HIPPOCRATES

ca. 460-ca. 380 B.C.

Greek physician

Hippocrates is known as the Father of Medicine. Probably born on Cos, an island off the west coast of Asia Minor (present-day Turkey), he lived at about the same time as the philosopher* Socrates. Although more than 60 ancient Greek writings in all branches of medicine bear the name of Hippocrates, scholars do not believe that any were actually written by him. These writings are credited with helping to free medicine from superstitious beliefs. Hippocrates is known for the Hippocratic Oath, a version of which is still taken today by new doctors.

Little is known about the life of Hippocrates. He belonged to the Asclepiad, a guild* of physicians who claimed descent from Asclepius, the god of healing. He learned medicine from his father, and he may have studied philosophy with the Sophists. Hippocrates worked as a physician in many regions throughout Greece, and on his native island of Cos he taught medicine to students for a fee. He died at Larissa in the northeastern Greek region of Thessaly.

The medical works written under the name of Hippocrates were composed during the late 400s and early 300s B.C., possibly by his students or followers. Scholars at the great library of Alexandria gathered these writings in the 200s B.C. into a collection known as the Hippocratic corpus*. These works deal with all branches of medicine, such as anatomy*, diet, drugs, surgery, and the diseases of women and children. Some are reports of specific medical conditions, known as case histories. Important Hippocratic essays include the Epidemics, a seven-volume work that describes the serious illnesses of 40 patients (all of whom died) and On the Sacred Disease, the first study to treat epilepsy* as a medical condition and not as the result of divine powers.

* philosopher scholar or thinker concerned with the study of ideas, including science

* guild association of professionals that set standards and represented the interests of its members

* corpus the complete works of an author

* anatomy branch of science concerned with the structure of living organisms

The Hippocratic work Airs, Waters, Places was the first large-scale work on the influence of climate and living conditions on health, intellect, and attitude. Hippocratic doctors observed that water and air were important substances for health and life. Water that was too soft or too hard, or air that was polluted, led to disease and ill health. The work also indicated which diseases were likely to strike a population during the winter and summer months.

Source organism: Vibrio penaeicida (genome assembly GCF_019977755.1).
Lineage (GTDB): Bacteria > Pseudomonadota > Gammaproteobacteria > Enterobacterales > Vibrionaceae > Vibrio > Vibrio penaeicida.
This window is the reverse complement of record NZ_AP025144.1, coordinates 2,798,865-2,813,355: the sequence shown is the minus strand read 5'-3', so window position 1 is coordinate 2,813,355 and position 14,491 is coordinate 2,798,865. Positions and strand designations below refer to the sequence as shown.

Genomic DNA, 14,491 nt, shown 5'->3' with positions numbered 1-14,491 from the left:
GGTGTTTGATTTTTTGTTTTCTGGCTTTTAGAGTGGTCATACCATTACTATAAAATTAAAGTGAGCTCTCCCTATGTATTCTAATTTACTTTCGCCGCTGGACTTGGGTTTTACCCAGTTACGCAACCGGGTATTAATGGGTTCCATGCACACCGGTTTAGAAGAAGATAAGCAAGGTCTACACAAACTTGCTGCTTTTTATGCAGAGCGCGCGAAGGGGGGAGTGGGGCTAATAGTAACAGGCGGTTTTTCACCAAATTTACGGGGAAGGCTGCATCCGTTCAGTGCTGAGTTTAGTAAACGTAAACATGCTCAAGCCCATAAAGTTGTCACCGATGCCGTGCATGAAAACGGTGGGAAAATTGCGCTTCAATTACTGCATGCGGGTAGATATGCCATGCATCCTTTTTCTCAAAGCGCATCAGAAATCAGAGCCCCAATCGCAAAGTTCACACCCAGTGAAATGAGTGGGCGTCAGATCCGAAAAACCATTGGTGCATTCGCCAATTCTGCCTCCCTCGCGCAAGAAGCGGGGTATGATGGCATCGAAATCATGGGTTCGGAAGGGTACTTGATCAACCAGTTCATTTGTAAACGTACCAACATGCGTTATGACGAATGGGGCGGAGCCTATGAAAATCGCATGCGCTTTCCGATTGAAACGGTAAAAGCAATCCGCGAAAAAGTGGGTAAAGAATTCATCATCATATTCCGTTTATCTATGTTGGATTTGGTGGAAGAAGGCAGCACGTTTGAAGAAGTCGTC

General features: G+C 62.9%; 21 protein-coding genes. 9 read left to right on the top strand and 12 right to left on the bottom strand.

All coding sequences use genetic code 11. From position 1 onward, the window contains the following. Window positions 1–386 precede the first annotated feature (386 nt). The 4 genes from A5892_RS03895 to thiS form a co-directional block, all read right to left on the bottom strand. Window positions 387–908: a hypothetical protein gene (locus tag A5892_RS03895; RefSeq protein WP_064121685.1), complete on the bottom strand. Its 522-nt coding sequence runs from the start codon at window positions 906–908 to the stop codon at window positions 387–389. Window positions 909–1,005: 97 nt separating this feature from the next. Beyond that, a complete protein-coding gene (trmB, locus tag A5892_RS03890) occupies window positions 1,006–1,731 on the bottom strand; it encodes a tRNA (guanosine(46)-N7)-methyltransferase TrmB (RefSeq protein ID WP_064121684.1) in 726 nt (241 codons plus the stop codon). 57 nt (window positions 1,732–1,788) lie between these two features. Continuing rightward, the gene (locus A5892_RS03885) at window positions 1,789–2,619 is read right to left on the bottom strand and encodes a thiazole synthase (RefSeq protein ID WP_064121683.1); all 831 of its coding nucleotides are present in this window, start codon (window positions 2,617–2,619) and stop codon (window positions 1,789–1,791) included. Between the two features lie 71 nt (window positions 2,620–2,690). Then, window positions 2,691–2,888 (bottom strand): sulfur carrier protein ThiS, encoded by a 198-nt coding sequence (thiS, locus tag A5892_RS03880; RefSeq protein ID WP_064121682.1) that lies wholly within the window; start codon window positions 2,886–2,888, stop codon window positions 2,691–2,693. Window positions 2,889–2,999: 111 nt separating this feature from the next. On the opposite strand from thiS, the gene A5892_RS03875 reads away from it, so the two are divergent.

Another theory concerned the humors (the bodily fluids of blood, phlegm, yellow bile, and black bile) and their balance. According to Hippocratic doctors, ill health occurred when one of the humors was out of balance. One way to maintain a balance in the humors and thus avoid disease was to eat a healthy diet. Most importantly, the Hippocratic school of medicine believed that to understand how a part of the body worked, it was necessary to know how the body functioned as a whole. A physician who shared this outlook could make an accurate diagnosis, or recognize a disease by its symptoms, and then treat the patient for the illness.

Among the Hippocratic works are the Aphorisms, a collection of 412 short statements concerning medicine. The first and most famous of these sayings sums up Hippocrates’ beliefs: “Life is Short, Art long, Occasion sudden and dangerous, Experience deceitful, and Judgment difficult.” (See also Galen; Medicine, Greek; Medicine, Roman.)

* epilepsy a disorder of the nervous system that sometimes causes convulsions and loss of consciousness

CREATING A LEGEND

The earliest known biography of Hippocrates was written 500 years after his death by Soranus, a physician to the Roman emperor Trajan. Long before then, however, many myths and legends arose about Hippocrates' life. He was said to have saved Athens from the plague in 430 B.C. by burning fires throughout the city. Hippocrates was also believed to have cured Perdiccas, the king of Macedonia, from a terrible case of lovesickness, and he treated the philosopher Democritus for being excessively amused. None of these stories is believed to be true.

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